This is me (except I’m working toward getting tested.). It’s incredibly liberating to know that this isn’t a moral failing.
@suetanvil The amount of shame and self-blame we have lived with... is it any wonder ADD/ADHD people are so often diagnosed with depression and anxiety?
ADHD in history, sad
One of my kids has the diagnosis and I take her to a counselor a few times a month to work on coping strategies.
My saddest thought is that in my generation and especially in my parents' generation, her lack of focus would have been met with verbal and physical abuse. I'm horrified at the thought that the worst victims of spankings and condemnation were born that way. "If I just hit her harder, she'll sit still." 😭 😡
ADHD in history, sad
@mike The intersection between ableism and abuse is something I've been thinking about for a long time, with neurodiversity/mental illness being used to excuse abuse and the abuse exacerbating the maladaptation in the child. Sure, she might sit still... out of terror and trauma, while the underlying condition isn't helped at all and gains additional complications. I can see that in my own past, and the same must be true of countless others.
@bb010g Thank you so much for the link! The sort of comments by psychiatrists in that article are exactly what I'm afraid of. I have a professional degree and a doctorate, who's going to take me seriously when I say my brain won't let me concentrate? I also got chills at one point reading because the "slipperiness" of attention is the exact metaphor I have been thinking of for many, many years. Holy shit.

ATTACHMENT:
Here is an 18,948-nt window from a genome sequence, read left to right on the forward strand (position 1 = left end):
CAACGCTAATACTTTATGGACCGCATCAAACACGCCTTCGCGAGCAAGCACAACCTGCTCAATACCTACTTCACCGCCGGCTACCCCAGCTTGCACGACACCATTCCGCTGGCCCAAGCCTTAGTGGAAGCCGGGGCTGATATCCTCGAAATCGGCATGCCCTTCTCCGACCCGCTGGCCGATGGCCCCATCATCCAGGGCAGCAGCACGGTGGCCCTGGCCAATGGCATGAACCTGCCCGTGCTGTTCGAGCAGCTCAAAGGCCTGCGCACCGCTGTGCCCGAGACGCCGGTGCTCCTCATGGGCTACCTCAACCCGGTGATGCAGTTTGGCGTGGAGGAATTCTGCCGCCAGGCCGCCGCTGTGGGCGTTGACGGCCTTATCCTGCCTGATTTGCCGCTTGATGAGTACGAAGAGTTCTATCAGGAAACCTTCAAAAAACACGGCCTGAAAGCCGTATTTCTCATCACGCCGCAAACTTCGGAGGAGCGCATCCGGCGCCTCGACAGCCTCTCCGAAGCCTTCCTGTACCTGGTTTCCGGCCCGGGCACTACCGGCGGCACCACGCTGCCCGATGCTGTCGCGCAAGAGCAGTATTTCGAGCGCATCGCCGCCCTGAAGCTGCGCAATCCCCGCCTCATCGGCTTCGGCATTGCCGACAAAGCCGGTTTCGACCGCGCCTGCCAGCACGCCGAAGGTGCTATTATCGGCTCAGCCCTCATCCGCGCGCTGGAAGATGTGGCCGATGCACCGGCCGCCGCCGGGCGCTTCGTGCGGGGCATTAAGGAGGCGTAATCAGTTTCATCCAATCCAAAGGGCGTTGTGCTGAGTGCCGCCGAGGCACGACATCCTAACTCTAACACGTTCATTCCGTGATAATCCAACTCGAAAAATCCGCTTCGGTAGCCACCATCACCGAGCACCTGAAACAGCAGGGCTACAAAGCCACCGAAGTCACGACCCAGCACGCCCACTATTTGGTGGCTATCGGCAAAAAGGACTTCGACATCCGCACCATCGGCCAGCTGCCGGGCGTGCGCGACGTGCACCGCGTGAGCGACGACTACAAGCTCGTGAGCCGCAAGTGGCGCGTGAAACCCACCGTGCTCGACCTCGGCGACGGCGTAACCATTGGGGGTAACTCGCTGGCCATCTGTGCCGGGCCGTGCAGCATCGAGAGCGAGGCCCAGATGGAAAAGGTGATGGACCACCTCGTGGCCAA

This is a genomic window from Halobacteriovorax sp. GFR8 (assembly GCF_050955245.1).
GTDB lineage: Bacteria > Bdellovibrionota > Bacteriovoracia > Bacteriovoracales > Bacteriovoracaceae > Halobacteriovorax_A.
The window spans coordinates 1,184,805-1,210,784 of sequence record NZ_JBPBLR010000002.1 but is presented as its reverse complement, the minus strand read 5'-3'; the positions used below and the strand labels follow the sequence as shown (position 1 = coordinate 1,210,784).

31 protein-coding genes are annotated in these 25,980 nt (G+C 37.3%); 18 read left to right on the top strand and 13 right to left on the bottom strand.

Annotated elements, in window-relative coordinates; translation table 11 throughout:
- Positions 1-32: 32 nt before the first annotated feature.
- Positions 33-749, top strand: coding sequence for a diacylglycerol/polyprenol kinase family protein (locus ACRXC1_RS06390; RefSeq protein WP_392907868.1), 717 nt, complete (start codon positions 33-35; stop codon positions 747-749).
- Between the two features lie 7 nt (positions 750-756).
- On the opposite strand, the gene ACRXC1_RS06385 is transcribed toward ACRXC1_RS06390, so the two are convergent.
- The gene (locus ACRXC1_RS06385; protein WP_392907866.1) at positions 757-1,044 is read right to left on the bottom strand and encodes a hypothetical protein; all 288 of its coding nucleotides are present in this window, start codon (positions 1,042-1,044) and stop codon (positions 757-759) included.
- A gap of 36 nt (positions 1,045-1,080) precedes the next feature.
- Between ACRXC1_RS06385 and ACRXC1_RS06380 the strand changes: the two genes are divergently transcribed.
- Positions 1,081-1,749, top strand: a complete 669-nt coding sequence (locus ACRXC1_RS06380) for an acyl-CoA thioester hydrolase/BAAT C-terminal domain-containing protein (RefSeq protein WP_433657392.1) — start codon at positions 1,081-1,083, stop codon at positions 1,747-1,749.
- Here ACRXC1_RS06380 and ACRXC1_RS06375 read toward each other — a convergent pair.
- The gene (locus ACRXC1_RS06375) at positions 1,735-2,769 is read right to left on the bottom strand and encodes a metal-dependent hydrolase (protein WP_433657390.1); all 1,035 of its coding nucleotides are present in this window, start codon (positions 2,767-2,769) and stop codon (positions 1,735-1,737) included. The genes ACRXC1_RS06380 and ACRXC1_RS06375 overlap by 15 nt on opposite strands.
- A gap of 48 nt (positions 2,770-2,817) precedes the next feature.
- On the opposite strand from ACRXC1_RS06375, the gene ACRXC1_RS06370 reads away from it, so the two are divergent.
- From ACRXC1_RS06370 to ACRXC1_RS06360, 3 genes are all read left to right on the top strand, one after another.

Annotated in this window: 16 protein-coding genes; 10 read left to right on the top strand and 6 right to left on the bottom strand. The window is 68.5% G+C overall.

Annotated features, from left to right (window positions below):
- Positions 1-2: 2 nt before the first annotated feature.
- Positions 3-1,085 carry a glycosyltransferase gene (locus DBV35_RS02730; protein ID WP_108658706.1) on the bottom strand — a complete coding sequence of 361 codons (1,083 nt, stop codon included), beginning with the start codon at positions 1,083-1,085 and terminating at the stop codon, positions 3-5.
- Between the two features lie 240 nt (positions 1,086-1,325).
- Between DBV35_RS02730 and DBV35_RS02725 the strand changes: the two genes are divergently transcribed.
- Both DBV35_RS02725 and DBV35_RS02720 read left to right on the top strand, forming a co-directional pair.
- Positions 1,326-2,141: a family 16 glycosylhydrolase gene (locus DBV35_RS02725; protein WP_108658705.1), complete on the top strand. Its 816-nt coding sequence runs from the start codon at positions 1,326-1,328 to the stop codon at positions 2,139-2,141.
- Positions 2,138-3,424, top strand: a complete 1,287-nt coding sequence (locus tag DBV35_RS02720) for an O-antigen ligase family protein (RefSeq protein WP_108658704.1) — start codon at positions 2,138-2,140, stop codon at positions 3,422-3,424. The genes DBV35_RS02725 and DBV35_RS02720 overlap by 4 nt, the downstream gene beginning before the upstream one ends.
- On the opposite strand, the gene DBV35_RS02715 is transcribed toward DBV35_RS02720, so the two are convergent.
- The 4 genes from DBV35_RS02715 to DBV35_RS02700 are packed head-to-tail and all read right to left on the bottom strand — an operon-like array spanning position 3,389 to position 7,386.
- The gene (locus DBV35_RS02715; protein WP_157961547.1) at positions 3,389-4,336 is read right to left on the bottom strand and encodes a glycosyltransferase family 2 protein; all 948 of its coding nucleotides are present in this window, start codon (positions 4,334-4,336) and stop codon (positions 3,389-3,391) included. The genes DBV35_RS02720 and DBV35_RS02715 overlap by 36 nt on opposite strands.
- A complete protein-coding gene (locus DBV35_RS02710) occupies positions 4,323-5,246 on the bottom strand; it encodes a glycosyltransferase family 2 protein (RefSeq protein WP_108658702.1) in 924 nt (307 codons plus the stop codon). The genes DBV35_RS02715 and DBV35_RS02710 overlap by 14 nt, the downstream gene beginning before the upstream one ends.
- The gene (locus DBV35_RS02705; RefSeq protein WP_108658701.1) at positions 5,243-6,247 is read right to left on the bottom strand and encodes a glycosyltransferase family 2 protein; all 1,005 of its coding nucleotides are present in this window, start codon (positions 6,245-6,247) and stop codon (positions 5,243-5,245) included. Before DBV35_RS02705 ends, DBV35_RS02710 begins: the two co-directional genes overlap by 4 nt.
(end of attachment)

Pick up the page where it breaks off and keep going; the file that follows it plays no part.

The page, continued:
This is something I'm figuring out too. It's so nice to finally have an idea what's going on and what I can do about it.
It did the same for me when I was 26.
@lj_writes lmao BIG MOOD. I got a diagnosis at 26 after telling my parents multiple times “I promise this is my best, I think there’s something wrong with me.” Their response was basically “lol just try harder.” Imperfection is weakness and/or a moral failing, don’t you know! The rejection sensitivity is a killer, but luckily my depression meds really smooth it out for me.
@annathecrow @lj_writes yeah a lot of “how to get motivated” advice is very neurotypical. Oh, just put your alarm clock in the bathroom to force yourself to get out of bed??? Why didn’t I think of that earlier?? Oh right it’s because I will block out my alarm for an hour rather than getting up. Oh, just “make a list”? Groundbreaking, give this blogger a Pulitzer. Forcing myself to do things does not work lol